I love a good deception/betrayal/psycho doctor potboiler but the gears all have to click together and come up with something that’s believable or you just end up in Eric Roberts two dollar bin material (sorry Eric but it’s true). This thing is ridiculously plotted right out the ass and what’s worse is we didn’t even care one ounce about these characters from the start so we don’t even get the masochistic rush of seeing people we’ve invested in get flushed down the drain of a bad script. This thing just flatlines, and even the scenes that provide some vague thrill seem episodic and detached from the story overall. The only halfway saving grace is Baldwin who really relishes the grade A asshole role enthusiastically, for the first half anyways until things really begin to disintegrate. I will say he gets one of the best lines of his whole career here though. When second guessed by one of his underlings in the OR, he later growls at them in in the locker room: “If you ever question me again in there I’ll take out your lungs with a fucking ice cream scoop” “I’m not gonna like you much, am I?” His colleague bemoans, to which he affably replies “What are you talkin’ about? Everybody likes me.” It’s a terrific moment and the only sign of life in an otherwise awful film.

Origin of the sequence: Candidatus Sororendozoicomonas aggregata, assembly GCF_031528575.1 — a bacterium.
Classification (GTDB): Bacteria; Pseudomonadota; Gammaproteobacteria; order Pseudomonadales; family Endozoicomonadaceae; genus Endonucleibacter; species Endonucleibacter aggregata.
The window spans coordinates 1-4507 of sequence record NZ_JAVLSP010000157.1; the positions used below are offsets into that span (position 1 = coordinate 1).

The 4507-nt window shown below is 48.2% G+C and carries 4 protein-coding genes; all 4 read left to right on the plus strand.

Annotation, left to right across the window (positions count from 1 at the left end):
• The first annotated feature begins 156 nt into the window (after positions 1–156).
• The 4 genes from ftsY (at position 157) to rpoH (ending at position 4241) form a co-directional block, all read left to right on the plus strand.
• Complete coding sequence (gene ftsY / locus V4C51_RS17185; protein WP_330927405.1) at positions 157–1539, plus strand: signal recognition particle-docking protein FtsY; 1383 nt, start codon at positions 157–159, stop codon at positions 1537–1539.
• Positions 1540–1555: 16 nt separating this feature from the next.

I love a good old fashioned creaky haunted house story, and HBO’s The Changeling is one of the best, and most under appreciated spooky tales out there. Like I say time and time again (no doubt sounding like a broken record at this point), real effective horror lies in atmosphere and the buildup of tension, chilling our spines instead of bombarding us with tasteless dismemberment. The Changeling takes its time in establishing cozy atmosphere and engulfs us in a gigantic New England mansion (actually Shaughnessy for anyone who can tell), inhabited by the lonely, desperate ghost of a young boy who met a tragic fate there many decades earlier. George C. Scott is the musical composer who moves in all by himself, seeking solitude as he nurses the grief of losing both his wife and daughter in a car accident. He’s barely there one night when strange things begin to happen; rhythmic banging from some far off room, eerie crying noises, doors opening and closing of their own accord and a mysterious toy bouncing ball that ominously follows him around. Saddled with an already troubled mind, he sets out to learn the origins of the ghost and resolve the situation, putting it to rest. The story is smart and succinct, involving ancestral deception and an elderly US Congressman (Melvyn Douglas, stealing every scene) with ties to the past. It’s never too complicated or busy, always keeping it’s cool and reigning in the frightening moments in a minimal fashion that pays off greatly. The lush, overgrown Vancouver locale makes a great setting, almost Stephen King like, and the house itself is a towering cluster of dusty hallways and wide open ceilings that shield ancient secrets and watch over anyone who sets foot inside with an unseen eye. I never thought a bouncy ball and a small children’s wheelchair could raise such goosebumps, but when used as well as they are here, in scenes which set up the creep factor wonderfully, they’ll get to you big time. Scott is weary and wary, but has a strong sense of compassion for the restless spirit that shows in his baleful, ice blue eyes and gives him the charisma a horror protagonist needs. HBO original films are almost always hidden gems of humble craftsmanship and breezy, effortless skill, whatever the genre. Here they’ve tried their hand at the ghostly fright flick, and wrought one of the best I’ve ever seen.